One of the things I plan to do on the occasion that I finally get my own classroom, is to drag my kids outside and teach them how to walk in line. I may do it every single day for the first month of school. The vision I have is of the scene in Mr. Holland's Opus, where he drafts the PE teacher who formerly served in the military to teach the band kids how to march. I can see myself taking a line of kids out to the basketball court or to the athletic field - wherever a line is painted- and drilling them endlessly until they can pay attention and walk along properly.

To me, it's just a part of discipline. If the kids can't get from place to place without looking like wild animals, what is the management like inside the classroom?

It's just one of many things on my "to-do" list after this year of subbing. The list is growing.

Thursday, June 3, 2010


Since testing ended, it's been a little bit easier to find jobs. I've been religiously monitoring the subfinder sites for my districts, and have filled in quite a few days for this week and next. Unfortunately, they keep getting cancelled on me. I had two jobs cancelled for this past Tuesday before finally getting one that actually stuck. And I had a job set for today that was cancelled on me last night at 10:00.

It's very unsettling. I'm not crazy about accepting jobs the morning of, simply because you don't know what you'll be walking in to. If a teacher posts it by at least the night before, you can be pretty certain that some form of a lesson plan will be waiting. I also like to be able to forecast how much money my next paycheck will be so I can plan ahead. When I can, I often double-book myself. I'm sure the school districts wouldn't appreciate this practice. This means that I'm guilty of cancelling assignments also, but I know that the sub pool is large enough that someone else will snap up the job and be happy for it, and I haven't really inconvenienced anyone else.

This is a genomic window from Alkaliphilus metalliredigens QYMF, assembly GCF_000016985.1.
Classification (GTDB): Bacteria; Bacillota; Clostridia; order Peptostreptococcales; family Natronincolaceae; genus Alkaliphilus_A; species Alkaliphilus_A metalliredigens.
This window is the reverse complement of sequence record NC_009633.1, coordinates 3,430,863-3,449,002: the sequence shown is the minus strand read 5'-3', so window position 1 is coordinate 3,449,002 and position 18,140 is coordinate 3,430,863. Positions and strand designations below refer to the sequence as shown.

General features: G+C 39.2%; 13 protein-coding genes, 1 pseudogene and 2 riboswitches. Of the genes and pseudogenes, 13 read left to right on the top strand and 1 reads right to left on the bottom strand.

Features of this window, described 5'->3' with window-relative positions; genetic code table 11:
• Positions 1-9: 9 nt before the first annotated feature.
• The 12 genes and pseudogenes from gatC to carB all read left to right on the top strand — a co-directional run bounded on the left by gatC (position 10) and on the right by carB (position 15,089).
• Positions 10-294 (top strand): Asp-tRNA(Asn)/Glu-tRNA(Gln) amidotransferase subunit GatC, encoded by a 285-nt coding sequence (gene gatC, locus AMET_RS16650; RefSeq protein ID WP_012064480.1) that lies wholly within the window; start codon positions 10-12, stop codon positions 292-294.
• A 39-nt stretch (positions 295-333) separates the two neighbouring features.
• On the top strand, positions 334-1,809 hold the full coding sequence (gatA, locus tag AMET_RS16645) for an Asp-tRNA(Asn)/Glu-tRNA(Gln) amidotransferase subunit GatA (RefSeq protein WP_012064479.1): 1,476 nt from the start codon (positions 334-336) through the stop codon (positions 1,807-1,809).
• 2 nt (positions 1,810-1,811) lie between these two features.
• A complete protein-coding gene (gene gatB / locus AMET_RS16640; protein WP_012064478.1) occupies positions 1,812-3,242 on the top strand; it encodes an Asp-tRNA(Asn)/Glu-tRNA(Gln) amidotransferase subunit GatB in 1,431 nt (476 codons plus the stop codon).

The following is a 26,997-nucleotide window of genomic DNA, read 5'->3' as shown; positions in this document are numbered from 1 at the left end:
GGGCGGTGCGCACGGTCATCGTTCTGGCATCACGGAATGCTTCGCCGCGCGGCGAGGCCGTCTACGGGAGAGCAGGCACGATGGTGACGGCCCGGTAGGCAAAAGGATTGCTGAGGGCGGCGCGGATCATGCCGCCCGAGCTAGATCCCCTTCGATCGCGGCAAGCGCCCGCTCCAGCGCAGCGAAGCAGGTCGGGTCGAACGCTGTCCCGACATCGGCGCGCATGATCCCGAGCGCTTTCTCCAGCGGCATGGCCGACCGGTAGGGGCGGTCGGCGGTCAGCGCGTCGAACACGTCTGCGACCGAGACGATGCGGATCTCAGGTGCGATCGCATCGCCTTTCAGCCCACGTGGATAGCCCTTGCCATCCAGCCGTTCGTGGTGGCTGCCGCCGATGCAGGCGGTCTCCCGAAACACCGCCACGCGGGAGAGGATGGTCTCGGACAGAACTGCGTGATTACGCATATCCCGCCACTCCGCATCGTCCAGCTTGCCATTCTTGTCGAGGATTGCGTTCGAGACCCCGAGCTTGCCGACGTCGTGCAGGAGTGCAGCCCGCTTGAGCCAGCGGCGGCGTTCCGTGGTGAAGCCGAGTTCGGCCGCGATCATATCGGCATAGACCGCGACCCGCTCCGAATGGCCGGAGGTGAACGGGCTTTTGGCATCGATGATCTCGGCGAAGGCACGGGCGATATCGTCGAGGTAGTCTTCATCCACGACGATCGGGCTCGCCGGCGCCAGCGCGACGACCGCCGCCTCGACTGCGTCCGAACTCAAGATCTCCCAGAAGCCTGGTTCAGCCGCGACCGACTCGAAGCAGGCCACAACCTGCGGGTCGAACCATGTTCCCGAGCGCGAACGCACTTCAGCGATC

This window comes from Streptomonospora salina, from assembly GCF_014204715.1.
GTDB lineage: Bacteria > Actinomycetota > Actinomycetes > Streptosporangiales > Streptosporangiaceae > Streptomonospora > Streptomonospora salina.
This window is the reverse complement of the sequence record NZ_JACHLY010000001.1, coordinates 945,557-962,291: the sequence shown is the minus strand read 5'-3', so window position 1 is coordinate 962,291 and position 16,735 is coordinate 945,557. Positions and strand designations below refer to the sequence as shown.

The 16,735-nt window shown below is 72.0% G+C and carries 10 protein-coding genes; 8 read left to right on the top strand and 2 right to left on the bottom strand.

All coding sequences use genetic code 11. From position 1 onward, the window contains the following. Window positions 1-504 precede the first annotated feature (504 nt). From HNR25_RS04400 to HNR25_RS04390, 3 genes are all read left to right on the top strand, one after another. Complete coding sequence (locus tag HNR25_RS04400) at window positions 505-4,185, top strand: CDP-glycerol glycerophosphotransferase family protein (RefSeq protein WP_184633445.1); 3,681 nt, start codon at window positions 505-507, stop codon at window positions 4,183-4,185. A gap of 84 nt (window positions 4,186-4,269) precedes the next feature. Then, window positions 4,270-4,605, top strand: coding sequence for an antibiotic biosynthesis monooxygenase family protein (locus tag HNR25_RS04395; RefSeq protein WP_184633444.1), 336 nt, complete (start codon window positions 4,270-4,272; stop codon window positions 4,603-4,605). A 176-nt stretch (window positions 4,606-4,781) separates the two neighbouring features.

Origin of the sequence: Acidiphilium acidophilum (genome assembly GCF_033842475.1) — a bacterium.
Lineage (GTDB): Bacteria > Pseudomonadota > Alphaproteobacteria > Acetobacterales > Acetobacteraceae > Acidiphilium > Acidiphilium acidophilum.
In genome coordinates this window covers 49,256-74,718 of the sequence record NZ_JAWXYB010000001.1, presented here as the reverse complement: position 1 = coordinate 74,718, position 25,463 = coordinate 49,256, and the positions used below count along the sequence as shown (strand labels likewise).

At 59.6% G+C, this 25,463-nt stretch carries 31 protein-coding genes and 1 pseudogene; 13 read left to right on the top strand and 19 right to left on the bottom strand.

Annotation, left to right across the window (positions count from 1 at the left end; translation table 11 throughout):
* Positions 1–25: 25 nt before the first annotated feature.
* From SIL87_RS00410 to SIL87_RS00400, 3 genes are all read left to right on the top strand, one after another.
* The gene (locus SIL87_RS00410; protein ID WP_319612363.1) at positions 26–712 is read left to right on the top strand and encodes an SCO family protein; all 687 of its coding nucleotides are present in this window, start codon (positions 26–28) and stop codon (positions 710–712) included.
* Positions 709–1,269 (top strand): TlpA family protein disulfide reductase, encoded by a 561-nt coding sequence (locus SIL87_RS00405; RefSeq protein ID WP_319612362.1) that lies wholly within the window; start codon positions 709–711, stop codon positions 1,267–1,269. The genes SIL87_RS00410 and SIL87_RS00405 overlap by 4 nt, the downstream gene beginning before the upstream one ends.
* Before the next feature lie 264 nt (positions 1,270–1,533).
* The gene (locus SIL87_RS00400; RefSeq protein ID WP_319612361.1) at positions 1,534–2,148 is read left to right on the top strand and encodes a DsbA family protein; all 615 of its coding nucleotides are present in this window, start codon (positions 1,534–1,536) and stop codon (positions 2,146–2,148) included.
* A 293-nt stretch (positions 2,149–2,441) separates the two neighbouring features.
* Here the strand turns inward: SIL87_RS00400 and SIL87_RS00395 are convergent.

It's pretty crazy right now. School ends on the 25th. I'm not expecting any calls the last week of school, so I'm trying to get everything I can in over the next couple of weeks. My only explanation for the rash of cancellations is that right now teachers are taking time to finish up work and if they have it finished ahead of time, they cancel the sub. I guess the other rationalization is that they could be planning personal days and then decide that it's more important to be in class, but if that's the case, don't request the sub until you know for sure what you're doing!

So, I guess it's another day at home today, and one less day's pay on the check.